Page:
Meet the Hong Kongers who make their lives more eco-friendly
Reporters: Chester Chan, Chloe Kwan, Stanley Lam
Editors: Wing Chan, Zoe Lai
Words like ‘green’, ‘sustainable’, ‘renewable’ and ‘eco-friendly’ seem to be buzzwords these days, and the phrase ‘green living’ is used to sell everything from housing developments to cleaning products. But it is one thing to talk the talk and another to walk the walk.
Meet Law Yip-man, who decided to drastically change the way he lives after taking a course promoting sustainable living held by a well-known environmentalists who goes by the name ‘Wild Man’ (野人). Law moved to rural Lau Fau Shan to live a basic life, closer to nature. He makes his own enzyme detergent and uses corn-cobs to clean his dishes, collects and composts food waste and uses firewood to boil soup. He also promotes the reduction of waste by using and helping to distribute leftover food in the community.
Retired civil servant Steven (who does not want to disclose his full name) enjoys more ‘mod cons’ in his home than Law does. But he has made an effort to be more environmentally friendly by installing solar panels on his roof. The panels supply electricity to heat the water in his house. While the set-up saves commercially produced energy, it doesn’t save Steven any money. He says solar electricity is not cost effective in Hong Kong, where electricity is relatively cheap. It also cannot produce enough energy to power utilities like air conditioners. This means there is little incentive for Hong Kong people to invest in the technology in their homes.
Even if that is the case, blogger Lam Lai-shan says ordinary people can still make efforts to be more environmentally responsible in different aspects of everyday life. Lam, who is a homemaker, says not much money is needed to maintain a healthy lifestyle. Lam makes her own household products, for instance, she makes soaps from waste oil and enzyme detergents. She also uses eco-friendly cleaning products and washing powders like camellia seed powder, she also has a workshop room where she makes DIY products, upcycles old clothes into shopping bags and dyes clothes with vegetable dyes. Lam also shuns chain stores and shops in small local shops.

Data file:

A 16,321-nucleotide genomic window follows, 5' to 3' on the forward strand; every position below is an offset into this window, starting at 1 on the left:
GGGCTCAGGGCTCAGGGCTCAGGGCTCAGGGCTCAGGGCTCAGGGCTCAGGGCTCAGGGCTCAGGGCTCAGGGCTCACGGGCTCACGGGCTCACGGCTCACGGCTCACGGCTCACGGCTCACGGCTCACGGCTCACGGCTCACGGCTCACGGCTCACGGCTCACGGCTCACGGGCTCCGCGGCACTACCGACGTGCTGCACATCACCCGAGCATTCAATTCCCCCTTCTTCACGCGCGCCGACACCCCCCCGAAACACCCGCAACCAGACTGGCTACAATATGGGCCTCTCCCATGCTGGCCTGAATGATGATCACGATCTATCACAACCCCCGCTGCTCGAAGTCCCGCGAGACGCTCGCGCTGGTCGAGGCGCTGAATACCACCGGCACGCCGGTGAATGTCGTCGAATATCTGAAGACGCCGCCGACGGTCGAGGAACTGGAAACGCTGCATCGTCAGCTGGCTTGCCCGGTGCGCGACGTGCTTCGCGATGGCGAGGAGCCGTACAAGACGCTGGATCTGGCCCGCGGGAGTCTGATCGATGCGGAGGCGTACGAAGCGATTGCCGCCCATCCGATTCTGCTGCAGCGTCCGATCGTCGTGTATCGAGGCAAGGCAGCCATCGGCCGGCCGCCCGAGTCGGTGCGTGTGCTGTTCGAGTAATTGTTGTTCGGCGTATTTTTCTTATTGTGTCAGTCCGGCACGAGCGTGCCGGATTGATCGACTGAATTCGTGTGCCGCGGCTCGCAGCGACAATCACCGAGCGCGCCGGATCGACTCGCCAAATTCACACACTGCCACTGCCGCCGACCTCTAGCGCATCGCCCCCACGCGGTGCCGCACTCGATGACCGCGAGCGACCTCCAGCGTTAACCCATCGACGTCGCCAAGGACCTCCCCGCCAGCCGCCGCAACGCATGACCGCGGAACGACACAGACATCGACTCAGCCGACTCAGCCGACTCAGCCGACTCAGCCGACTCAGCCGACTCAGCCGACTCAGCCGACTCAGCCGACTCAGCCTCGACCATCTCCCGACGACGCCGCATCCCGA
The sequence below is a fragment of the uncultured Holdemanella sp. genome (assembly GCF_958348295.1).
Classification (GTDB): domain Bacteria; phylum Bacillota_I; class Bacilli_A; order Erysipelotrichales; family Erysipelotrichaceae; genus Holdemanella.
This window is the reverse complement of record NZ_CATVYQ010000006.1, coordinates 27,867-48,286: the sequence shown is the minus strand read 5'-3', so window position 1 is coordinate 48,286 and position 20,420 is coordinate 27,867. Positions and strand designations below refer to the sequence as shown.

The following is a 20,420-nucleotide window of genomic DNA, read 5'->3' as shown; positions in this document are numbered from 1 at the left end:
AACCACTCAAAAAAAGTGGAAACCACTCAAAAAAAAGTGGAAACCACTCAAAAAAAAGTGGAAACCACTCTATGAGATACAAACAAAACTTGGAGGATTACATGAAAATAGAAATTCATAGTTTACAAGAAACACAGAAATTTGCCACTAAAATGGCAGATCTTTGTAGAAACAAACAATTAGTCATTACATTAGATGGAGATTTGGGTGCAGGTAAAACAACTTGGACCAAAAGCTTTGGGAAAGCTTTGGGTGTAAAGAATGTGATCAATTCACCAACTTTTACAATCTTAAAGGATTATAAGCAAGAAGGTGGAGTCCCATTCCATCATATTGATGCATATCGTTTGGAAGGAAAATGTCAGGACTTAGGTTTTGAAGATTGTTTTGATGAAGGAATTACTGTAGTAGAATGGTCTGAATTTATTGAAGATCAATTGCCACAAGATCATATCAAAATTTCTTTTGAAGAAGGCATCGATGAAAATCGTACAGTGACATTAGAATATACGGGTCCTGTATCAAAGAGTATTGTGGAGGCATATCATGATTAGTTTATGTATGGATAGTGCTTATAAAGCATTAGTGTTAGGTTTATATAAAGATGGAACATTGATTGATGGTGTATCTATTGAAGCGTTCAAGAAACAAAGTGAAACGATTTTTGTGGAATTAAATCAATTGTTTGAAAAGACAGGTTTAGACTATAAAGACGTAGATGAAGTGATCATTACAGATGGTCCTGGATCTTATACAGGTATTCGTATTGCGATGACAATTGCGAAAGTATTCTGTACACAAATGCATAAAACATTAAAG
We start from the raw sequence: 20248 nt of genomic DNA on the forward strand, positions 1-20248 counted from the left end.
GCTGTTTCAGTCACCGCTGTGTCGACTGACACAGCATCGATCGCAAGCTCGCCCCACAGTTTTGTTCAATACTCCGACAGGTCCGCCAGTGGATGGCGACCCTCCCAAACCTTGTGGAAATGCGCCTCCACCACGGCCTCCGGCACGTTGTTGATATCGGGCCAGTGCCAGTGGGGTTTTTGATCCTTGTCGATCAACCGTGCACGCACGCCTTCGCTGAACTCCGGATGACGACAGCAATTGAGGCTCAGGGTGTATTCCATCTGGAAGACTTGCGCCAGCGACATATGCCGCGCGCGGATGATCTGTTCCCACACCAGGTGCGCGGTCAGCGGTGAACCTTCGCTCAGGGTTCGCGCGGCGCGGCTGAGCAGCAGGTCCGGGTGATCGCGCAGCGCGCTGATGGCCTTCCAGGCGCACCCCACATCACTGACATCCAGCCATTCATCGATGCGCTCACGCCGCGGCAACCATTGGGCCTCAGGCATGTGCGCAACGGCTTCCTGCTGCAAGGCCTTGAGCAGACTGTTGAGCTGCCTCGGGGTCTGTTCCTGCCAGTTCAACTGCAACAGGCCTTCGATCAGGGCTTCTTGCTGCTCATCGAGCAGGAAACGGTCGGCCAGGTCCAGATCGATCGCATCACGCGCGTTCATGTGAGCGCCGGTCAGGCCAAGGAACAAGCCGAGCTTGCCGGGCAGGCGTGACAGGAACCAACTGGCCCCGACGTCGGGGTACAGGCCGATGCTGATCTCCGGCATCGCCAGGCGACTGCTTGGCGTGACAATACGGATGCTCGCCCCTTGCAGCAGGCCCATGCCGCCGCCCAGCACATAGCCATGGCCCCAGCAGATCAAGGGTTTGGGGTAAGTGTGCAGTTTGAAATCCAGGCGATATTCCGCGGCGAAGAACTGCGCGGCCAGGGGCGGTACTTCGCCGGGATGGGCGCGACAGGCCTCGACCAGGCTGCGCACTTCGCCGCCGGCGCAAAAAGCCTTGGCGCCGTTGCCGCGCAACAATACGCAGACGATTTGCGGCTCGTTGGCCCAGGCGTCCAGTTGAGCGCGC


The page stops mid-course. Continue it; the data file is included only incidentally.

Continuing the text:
She promotes a green lifestyle through her blog, where she is known as ‘Green Mama’ and shares tips on green living. Lam also organises various activities, such as constructing a ‘green map’ showing the locations of recyclers, veggie cafes, and other places of interest for those who want to spread the idea of green living.
“It’s just a small group that practises [green lifestyles], and the public thinks it can only be done by green activists and not ordinary citizens. [But] everyone can do it,” says Lam.